CCMC says Tribal management could boost revenue

Meyer: State, federal restrictions have hampered hospital

Cordova Community Medical Center. (Oct. 12, 2019) Photo by Zachary Snowdon Smith/The Cordova Times
Cordova Community Medical Center. (Oct. 12, 2019) Photo by Zachary Snowdon Smith/The Cordova Times

Putting Cordova Community Medical Center under the management of Native Village of Eyak could alleviate CCMC’s financial problems, officials have said.

State and federal regulations limit the number of nursing home beds CCMC can operate, impacting revenue, said Greg Meyer, chair of the CCMC Board of Directors. CCMC relies on these beds for 40 percent of its revenue, he said.

For the past decade, the Cordova City Council has provided roughly $900,000 per year to CCMC. This financial burden has become a source of frustration for the council, Meyer said. However, freed of certain federal and state restrictions, the hospital could cover all its costs without laying off staff or reducing services, he said.

“If you look at any hospital in Alaska in these small communities, we’re operating at about the same budget and with the same deficits,” Meyer said. “It’s just the way the state has hampered these facilities… I thought it was a lot more complicated when I got on, but it seems to be simply that.”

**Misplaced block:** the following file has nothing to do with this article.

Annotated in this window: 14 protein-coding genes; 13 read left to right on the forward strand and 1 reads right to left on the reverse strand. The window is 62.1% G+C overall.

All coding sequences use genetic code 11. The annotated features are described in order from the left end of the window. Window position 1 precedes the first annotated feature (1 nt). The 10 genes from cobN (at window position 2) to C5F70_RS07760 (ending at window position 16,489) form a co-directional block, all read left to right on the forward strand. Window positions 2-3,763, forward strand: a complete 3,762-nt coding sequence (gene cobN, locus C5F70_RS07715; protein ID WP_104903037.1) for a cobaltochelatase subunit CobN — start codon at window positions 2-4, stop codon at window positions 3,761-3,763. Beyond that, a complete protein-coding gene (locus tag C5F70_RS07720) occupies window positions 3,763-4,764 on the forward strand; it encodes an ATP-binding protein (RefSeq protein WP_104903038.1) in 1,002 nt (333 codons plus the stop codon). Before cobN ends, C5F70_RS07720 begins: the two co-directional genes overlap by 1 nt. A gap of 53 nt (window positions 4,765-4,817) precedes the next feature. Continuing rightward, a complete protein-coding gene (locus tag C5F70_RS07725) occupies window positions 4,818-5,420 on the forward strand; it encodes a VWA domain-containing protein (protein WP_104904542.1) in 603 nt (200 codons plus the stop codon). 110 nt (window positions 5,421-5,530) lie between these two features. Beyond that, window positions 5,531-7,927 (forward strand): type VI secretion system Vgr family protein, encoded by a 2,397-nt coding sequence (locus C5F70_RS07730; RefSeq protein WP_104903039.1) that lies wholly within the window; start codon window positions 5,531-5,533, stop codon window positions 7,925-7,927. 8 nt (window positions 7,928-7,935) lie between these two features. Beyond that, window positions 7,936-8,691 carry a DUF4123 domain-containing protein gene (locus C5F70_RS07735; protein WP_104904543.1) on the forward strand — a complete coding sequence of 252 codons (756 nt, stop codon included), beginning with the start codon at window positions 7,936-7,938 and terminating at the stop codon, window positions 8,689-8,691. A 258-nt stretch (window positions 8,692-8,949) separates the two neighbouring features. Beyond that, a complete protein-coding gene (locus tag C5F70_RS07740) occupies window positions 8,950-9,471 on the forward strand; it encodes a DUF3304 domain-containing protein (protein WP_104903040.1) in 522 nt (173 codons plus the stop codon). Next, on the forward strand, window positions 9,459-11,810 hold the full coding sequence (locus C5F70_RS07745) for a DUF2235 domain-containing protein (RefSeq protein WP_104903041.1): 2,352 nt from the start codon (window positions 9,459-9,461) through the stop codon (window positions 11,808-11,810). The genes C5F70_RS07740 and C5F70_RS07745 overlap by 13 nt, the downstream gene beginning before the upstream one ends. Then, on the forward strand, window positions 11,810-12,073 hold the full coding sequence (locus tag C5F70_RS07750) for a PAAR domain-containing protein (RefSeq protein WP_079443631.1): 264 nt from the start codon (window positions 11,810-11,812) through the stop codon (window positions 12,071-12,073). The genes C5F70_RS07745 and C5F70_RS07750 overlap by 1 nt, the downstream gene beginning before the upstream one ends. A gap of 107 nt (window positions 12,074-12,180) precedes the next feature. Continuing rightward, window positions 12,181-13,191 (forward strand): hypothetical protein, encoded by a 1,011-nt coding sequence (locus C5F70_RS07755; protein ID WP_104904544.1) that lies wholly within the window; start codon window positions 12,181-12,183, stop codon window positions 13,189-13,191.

NVE is investigating possible arrangements that would allow it to undertake management of CCMC, said NVE Executive Director Bert Adams. However, NVE is unlikely to come to a decision until mid-2020 or later. If NVE does offer to assume management of CCMC, Meyer would still have to have the proposed arrangement approved by the city council.

The latest step in the assessment process is an engineering inspection of the CCMC building, commenced this week, to confirm that the facility is up to code. Although it’s possible NVE would build new health care facilities as part of a deal with CCMC, doing so could cost $15-20 million, Adams said.

At this point, little has been made official. A deal could result in the sale of CCMC to NVE, a partnership between the two or some other arrangement altogether, Meyer said. Both Meyer and Adams denied characterizations of the negotiations as a takeover of CCMC by NVE.

As a federally recognized tribe, NVE can operate, in some regards, as a sovereign nation. Consequently, an NVE-managed hospital would not be bound by the bed limits presently imposed on CCMC by state and federal agencies.

NVE receives health care funding from the Indian Health Service, a federal agency. However, the IHS does not oversee the management of NVE health care facilities.

Even if NVE does not ultimately assume management of CCMC, the negotiations have brought other benefits, Adams said.

“The positive thing about going through this approach is that it’s bringing both the city of Cordova and the Native Village of Eyak together, to work together and provide the best health care,” Adams said. “This is a good example of how the two should be working together, not just on health care, but on everything that impacts this community. It’s better for the community that we’re working together than being apart and heading down the wrong roads.”